The celebration of the Lord isn't limited to the Mass. Since the origins of the Church, in imitation of Christ and his apostles, Christians like to consecrate time to God, through the different community offices of the day.
The great public prayer of the Church
“Never stop praying.” The Liturgy of the Hours is the prayer of the Church; it enables those who are apart to pray with one heart and one soul. The times of the day that are considered the most important for prayer are the morning “hour” (Lauds, praise), the evening “hour” (Vespers, evening) and at the end of the day (Complines) to bring a quiet close commending to God all that passed during the day.
Each of the “hours” always includes a hymn, a reading of one or more psalms, a reading from the Bible and an intercessory prayer.
As Pope John Paul II observed at the General Audience of April 4, 2001,
“The Liturgy of the Hours has the character of a public prayer, in which the Church is particularly involved. Resuming a Jewish tradition of praying several times a day, Jesus' disciples progressively inserted certain psalms, in which they found a deep correspondence with the Pascal mystery. For Christian prayer is born, feeds upon, and develops from the fundamental happening of the Faith, Christ's Passover. Thus, morning and evening, it commemorates the Passover of the Lord from death to life. The hours that punctuate the day recall the Passion of the Lord, and the prayer of Complines has an eschatological character, evoking the vigilance demanded by Jesus in waiting for his return on the next day.”
Mary, the Mother of the Church, is present throughout the Liturgy of the Hours:
First because Christ and his Mother are there each time the assembled community prays and sings the psalms and hears the Word of God. They both participate in this action of praise addressed to the Father, in the Holy Spirit;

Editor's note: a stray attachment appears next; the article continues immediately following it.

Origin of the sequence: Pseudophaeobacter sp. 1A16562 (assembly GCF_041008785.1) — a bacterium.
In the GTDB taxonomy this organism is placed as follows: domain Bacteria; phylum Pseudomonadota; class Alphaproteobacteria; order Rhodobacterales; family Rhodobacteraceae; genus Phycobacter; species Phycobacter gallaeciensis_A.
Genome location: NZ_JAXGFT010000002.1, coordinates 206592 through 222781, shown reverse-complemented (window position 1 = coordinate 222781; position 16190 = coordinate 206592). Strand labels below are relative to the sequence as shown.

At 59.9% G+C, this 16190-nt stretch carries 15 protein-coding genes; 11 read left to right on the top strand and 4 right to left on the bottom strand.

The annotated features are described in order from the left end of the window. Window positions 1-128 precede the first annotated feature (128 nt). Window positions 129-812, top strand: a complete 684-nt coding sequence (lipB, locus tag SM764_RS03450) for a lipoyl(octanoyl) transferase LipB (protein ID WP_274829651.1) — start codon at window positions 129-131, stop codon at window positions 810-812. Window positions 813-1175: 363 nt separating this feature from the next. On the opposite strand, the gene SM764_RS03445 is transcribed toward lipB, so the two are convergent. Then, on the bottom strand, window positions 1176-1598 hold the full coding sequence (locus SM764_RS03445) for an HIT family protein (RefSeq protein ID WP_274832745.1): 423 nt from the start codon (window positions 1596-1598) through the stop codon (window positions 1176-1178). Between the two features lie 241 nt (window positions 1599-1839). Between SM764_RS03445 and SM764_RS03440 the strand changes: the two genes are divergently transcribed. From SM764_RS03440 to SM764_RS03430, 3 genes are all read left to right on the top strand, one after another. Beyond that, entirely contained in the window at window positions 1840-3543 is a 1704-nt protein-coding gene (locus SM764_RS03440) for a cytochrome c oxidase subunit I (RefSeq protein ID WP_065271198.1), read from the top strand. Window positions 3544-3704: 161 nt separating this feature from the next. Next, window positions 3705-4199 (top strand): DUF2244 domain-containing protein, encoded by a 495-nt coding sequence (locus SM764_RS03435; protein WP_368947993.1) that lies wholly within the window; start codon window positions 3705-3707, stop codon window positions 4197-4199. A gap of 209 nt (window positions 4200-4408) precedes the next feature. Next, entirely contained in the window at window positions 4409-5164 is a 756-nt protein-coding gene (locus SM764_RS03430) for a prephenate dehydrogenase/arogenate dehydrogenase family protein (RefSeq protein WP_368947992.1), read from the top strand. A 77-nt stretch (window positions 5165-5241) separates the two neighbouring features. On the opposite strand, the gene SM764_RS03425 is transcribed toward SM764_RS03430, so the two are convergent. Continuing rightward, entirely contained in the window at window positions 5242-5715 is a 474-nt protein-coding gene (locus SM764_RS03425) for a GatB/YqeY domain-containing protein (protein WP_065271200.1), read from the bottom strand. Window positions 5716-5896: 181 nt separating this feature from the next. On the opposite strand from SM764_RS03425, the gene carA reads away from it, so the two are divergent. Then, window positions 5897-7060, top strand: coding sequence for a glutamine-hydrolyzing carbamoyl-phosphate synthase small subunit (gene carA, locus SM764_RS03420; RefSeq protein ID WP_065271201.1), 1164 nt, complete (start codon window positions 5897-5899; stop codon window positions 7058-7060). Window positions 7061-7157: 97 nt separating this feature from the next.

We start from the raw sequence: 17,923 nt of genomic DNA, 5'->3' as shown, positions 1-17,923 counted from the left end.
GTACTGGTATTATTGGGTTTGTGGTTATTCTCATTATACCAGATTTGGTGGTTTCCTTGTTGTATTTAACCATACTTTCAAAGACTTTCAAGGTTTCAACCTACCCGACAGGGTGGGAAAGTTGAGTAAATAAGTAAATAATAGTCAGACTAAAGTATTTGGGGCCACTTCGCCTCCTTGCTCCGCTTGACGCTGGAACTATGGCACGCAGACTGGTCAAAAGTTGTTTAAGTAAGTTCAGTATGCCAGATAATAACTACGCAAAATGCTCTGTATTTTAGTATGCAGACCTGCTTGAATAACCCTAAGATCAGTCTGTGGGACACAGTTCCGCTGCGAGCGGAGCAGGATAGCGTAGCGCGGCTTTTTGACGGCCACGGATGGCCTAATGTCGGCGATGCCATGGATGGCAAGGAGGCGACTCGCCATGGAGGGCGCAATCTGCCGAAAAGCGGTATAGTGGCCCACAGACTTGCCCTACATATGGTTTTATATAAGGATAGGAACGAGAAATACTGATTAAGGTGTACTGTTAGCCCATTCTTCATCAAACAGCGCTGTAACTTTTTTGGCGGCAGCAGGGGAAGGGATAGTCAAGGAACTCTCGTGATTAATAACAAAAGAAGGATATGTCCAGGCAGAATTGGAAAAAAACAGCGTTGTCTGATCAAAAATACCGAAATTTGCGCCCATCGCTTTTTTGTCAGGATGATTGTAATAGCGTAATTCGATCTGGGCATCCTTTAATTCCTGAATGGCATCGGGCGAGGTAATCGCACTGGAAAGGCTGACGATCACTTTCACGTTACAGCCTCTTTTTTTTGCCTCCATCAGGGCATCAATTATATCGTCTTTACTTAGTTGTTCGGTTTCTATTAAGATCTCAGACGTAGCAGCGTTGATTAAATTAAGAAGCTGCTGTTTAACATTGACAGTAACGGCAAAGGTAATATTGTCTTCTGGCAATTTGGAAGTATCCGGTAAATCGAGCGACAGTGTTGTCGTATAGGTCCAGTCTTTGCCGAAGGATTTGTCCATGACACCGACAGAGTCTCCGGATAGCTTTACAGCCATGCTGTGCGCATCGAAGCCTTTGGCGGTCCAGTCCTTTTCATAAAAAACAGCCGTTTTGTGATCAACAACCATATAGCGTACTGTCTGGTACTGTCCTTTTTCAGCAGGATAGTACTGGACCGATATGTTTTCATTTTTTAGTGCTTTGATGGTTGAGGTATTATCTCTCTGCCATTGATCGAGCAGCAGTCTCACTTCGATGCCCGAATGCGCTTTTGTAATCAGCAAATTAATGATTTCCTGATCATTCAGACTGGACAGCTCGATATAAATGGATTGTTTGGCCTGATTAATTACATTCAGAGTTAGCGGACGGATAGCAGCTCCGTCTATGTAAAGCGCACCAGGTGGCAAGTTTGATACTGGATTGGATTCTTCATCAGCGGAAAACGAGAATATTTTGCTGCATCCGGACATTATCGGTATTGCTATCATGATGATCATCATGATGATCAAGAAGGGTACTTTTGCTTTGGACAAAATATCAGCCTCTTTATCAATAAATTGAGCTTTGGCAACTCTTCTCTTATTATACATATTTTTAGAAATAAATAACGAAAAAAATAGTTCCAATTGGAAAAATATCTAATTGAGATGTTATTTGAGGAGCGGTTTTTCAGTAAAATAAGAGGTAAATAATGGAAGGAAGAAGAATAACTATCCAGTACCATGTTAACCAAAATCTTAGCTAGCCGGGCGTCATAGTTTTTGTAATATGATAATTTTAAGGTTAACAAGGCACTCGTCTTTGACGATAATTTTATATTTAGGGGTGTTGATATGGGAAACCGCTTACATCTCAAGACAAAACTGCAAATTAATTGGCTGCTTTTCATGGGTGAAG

Secondly because as Mother and model of the Church, Mary is the first Orant of Christ's Church;
Last, but not least because Mary is also there during the prayer of the hours that especially honor her, at solemnities and Marian feasts during the liturgical year: countless are the texts of the offices dedicated to her, in all the rites of Catholic liturgy.
Our “elders” in the Faith (great grand-parents, grand-parents) used to participate more often than most of us now do in the celebration of this Divine Office that the Church calls today “the Liturgy of the Hours”. They went to Vespers on Sundays and Holy Days, sometimes to the Tenebrae service or Matins of Holy Thursday, Friday and Saturday. Regrettably, Sunday Vespers progressively disappeared after the introduction of Sunday evening masses and of the new busy lifestyles of modern life.
The Liturgy of the Hours has thus largely become the affair of monks, religious, and secular priests, who celebrate them individually. But a significant number of lay people are also committed to uniting themselves to the prayer of the universal Church by praying, even by themselves, the Liturgy of the Hours. Dioceses with Christian radios often broadcast parts of the Hours for their listeners.